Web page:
1. A board game comprising: a playing surface having a path, the path including a plurality of positions; a first player account provided to a first player of the game, the first player account containing a balance; a plurality of behavior modeling cards, each card having both a value associated therewith and an explanation associated therewith; a first token associated with the first player; a token progressor, wherein the token progressor regulates the advancement of the first token to cause the first token to move along the path, wherein when the token lands on a position: (i) one of the behavior modeling cards is selected; (ii) the explanation associated with the card is presented; and (iii) the balance of the first player account is adjusted by the value associated with the selected card.

2. The board game of claim 1, wherein the path includes a starting position and an ending position.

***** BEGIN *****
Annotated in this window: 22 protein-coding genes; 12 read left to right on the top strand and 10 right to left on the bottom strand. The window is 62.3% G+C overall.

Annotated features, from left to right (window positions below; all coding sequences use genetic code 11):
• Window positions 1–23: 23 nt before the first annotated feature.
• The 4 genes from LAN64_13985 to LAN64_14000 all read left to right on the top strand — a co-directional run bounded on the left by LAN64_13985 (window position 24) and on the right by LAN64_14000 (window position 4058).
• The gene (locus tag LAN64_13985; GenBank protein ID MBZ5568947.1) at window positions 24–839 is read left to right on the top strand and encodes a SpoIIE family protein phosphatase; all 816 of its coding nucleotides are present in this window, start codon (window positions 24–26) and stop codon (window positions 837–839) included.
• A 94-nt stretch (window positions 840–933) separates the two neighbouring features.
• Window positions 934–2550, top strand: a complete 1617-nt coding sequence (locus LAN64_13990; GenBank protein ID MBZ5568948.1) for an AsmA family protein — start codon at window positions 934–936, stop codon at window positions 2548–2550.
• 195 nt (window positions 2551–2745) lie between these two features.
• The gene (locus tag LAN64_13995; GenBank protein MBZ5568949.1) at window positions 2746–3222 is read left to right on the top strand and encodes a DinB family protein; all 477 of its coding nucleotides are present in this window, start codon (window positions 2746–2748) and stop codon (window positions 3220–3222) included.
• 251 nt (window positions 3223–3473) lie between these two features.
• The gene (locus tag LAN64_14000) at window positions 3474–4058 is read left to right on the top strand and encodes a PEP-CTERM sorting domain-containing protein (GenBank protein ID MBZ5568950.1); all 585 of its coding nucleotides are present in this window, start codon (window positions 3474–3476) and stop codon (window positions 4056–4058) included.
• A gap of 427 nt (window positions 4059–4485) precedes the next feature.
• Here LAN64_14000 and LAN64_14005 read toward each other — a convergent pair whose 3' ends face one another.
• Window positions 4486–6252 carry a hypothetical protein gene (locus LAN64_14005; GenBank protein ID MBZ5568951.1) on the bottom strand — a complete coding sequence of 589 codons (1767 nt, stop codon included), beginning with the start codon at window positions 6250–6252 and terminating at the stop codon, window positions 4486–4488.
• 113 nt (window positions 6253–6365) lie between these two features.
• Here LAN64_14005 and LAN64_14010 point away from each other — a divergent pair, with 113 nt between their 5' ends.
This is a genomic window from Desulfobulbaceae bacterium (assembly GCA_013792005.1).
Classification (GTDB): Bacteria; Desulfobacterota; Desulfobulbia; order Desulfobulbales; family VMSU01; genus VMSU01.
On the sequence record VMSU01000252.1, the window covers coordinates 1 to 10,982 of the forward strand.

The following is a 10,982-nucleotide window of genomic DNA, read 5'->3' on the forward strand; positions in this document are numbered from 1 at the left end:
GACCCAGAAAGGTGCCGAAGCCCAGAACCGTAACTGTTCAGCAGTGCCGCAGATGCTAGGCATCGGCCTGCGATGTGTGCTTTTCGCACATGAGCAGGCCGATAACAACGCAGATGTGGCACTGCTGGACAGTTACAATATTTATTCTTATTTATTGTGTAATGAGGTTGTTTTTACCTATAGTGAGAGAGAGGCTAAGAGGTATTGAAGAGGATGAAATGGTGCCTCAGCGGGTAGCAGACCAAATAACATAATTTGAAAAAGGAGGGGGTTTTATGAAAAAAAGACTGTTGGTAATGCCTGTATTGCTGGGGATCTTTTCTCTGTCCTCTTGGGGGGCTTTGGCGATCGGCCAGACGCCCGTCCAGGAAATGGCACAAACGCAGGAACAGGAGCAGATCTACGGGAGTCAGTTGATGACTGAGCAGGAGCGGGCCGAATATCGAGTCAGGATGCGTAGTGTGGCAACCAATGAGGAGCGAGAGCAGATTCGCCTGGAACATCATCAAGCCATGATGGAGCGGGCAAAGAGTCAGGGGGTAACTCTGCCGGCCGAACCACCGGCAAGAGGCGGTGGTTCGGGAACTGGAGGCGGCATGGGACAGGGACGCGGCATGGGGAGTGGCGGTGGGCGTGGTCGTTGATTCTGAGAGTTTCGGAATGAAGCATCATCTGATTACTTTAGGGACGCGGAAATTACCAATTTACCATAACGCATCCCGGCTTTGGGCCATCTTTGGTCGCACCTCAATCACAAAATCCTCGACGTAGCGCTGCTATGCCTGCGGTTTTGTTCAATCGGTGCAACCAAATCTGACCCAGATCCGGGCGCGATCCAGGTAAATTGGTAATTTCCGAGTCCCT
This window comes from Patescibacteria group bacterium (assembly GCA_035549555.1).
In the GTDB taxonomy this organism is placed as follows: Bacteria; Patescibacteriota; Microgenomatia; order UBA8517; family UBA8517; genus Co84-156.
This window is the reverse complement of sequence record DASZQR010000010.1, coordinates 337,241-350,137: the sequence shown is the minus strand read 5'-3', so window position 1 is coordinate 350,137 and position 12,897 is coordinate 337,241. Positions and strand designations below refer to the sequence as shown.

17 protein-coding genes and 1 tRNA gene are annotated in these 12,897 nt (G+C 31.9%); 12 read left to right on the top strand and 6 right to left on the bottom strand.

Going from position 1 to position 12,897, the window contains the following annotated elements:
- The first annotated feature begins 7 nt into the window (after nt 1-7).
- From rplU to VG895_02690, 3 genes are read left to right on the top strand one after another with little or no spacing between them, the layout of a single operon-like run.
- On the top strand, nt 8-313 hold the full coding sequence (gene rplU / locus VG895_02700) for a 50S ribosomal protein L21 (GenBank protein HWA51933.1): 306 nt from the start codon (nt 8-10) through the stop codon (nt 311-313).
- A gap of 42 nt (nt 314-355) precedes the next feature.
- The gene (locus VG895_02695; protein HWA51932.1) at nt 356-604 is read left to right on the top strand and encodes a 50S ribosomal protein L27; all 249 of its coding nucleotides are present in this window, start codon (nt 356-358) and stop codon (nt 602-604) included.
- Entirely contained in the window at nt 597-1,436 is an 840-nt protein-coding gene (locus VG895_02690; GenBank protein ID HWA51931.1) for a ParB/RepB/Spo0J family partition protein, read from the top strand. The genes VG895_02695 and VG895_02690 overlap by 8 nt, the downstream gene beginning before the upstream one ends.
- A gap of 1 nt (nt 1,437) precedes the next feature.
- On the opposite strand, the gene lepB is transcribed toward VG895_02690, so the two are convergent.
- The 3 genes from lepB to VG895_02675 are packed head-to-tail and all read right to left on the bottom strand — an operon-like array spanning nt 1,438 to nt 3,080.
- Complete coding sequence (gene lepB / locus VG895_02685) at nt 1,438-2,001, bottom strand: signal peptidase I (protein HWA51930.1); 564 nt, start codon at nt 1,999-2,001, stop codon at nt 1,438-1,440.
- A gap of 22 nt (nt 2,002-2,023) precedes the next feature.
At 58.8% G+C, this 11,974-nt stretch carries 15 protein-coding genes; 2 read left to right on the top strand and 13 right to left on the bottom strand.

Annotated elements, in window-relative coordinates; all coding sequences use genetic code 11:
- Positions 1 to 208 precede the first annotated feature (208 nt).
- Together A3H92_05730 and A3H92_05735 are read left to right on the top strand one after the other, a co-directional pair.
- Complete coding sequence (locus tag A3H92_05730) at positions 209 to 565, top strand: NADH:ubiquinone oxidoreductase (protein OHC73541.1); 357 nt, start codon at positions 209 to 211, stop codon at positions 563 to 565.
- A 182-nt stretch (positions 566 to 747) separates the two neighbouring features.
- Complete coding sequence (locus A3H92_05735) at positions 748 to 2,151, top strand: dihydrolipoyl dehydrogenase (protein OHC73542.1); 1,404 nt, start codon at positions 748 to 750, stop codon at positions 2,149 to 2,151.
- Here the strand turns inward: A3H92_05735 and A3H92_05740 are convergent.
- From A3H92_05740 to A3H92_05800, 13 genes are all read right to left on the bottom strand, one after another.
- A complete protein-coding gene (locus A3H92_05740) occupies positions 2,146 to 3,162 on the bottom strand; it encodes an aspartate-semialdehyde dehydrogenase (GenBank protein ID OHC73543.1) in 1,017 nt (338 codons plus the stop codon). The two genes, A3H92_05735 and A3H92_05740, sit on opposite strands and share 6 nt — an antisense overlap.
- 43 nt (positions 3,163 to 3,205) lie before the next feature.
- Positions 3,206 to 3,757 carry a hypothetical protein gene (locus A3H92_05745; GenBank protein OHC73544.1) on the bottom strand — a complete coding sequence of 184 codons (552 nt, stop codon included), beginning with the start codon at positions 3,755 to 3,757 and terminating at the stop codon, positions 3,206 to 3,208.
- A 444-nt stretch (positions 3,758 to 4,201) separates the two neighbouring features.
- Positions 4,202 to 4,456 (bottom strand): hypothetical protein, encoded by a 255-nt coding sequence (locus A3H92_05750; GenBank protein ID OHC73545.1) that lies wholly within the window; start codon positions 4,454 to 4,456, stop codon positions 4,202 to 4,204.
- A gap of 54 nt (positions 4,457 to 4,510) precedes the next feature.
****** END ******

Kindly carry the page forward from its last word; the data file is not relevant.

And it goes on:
3. The board game of claim 1, wherein the plurality of positions include at least one positive behavior reinforcement position and at least one negative behavior dissuasion position.

4. The board game of claim 3, wherein the positive behavior reinforcement position is associated with one or more positive behavior reinforcement cards selected from the plurality of behavior modeling cards.

5. The board game of claim 3, wherein each of the positive behavior reinforcement cards is associated with a positive value.

6. The board game of claim 3, wherein the negative behavior dissuasion position is associated with one or more negative behavior reinforcement cards selected from the plurality of behavior modeling cards.